Clin Res Cardiol (2022).

Exercise training during cardiac pressure overload in rats with high or low intrinsic exercise capacity
C. Schenkl1, M. Schwarzer1, M. Kravchenko1, M. Schwarz1, L. Koch2, S. L. Britton3, T. Doenst1
1Klinik für Herz- und Thoraxchirurgie, Universitätsklinikum Jena, Jena; 2Department of Physiology and Pharmacology, University of Toledo, Toledo, US; 3Department of Anesthesiology, University of Michigan, Ann Arbor, US;

Objectives Exercise capacity of an individual consists of an intrinsic (genetically determined) and an extrinsic (acquired) part. Low exercise capacity is a risk factor for cardiovascular diseases and associated with shortened lifespan. In contrast, high exercise capacity and improving it by exercise training is considered beneficial. We assessed the role of exercise capacity and exercise training during cardiac pressure overload (PO) in a rat model for high (HCR) or low (LCR) intrinsic exercise capacity.

Methods Pressure overload was induced in HCR and LCR rat weanlings by transverse aortic constriction (TAC). We performed echocardiography regularly, documented survival time and measured cardiac mitochondrial respiratory capacity (State 3) using a Clark-type electrode. Exercise training (5 d/week) was performed on a treadmill as high intensity aerobic exercise individualized to the rats’ own exercise capacity.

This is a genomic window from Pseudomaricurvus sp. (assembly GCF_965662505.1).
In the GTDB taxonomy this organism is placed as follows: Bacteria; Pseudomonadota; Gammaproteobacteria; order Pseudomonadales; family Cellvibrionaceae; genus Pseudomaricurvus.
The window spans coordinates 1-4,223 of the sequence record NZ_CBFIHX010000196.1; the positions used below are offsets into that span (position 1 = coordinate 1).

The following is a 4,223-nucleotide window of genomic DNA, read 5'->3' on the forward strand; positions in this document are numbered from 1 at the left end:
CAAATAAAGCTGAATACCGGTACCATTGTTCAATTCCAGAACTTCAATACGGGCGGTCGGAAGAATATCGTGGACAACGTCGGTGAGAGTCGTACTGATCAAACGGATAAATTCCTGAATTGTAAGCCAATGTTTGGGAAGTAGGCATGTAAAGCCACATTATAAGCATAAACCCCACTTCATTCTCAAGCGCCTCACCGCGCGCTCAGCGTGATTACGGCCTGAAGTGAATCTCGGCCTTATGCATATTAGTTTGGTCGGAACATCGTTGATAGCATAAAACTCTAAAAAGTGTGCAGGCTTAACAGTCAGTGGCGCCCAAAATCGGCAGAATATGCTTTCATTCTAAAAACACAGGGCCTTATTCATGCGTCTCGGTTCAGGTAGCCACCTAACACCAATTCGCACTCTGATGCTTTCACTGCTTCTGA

Results With pressure overload, mean survival time of LCR exceeded HCR’s by 23% (p=0.026). Ratios of heart- and lung-to-body weight increased in both phenotypes (LBI: HCR-TAC +82% and LCR-TAC +83%) indicating cardiac hypertrophy and lung congestion. Only HCR showed structural changes of lung tissue. Echocardiography revealed stronger impairment of diastolic function in HCR compared to LCR (E/A: HCR-TAC 3,16±0,48 vs. LCR-TAC 1,80±0,15) after two weeks of PO. In parallel, ejection fraction was also more reduced in HCR compared to LCR after 10 weeks of pressure overload (EF: HCR-TAC 61,13±3,20% vs. LCR-TAC 76,02±3,60%). Cardiac mitochondrial function was not different between HCR and LCR.

Exercise training during pressure overload improved running capacity (distance and VO2max) in LCR but actually lowered exercise capacity in HCR (VO2max: LCR-TAC +18% and HCR-TAC -15%). Exercise increased mortality in both groups but delayed the onset of diastolic dysfunction in LCR and systolic dysfunction in survivors of both phenotypes. Mitochondrial state 3 respiration decreased in exercised rats with PO, which was more pronounced in HCR (-28%) than LCR (-8%).

Conclusion Contrary to expectations, pressure overload in rats with high intrinsic exercise capacity caused more death and severe cardiac dysfunction than in rats with low intrinsic exercise capacity. There was no protective impact of additional exercise in rats subjected to pressure overload.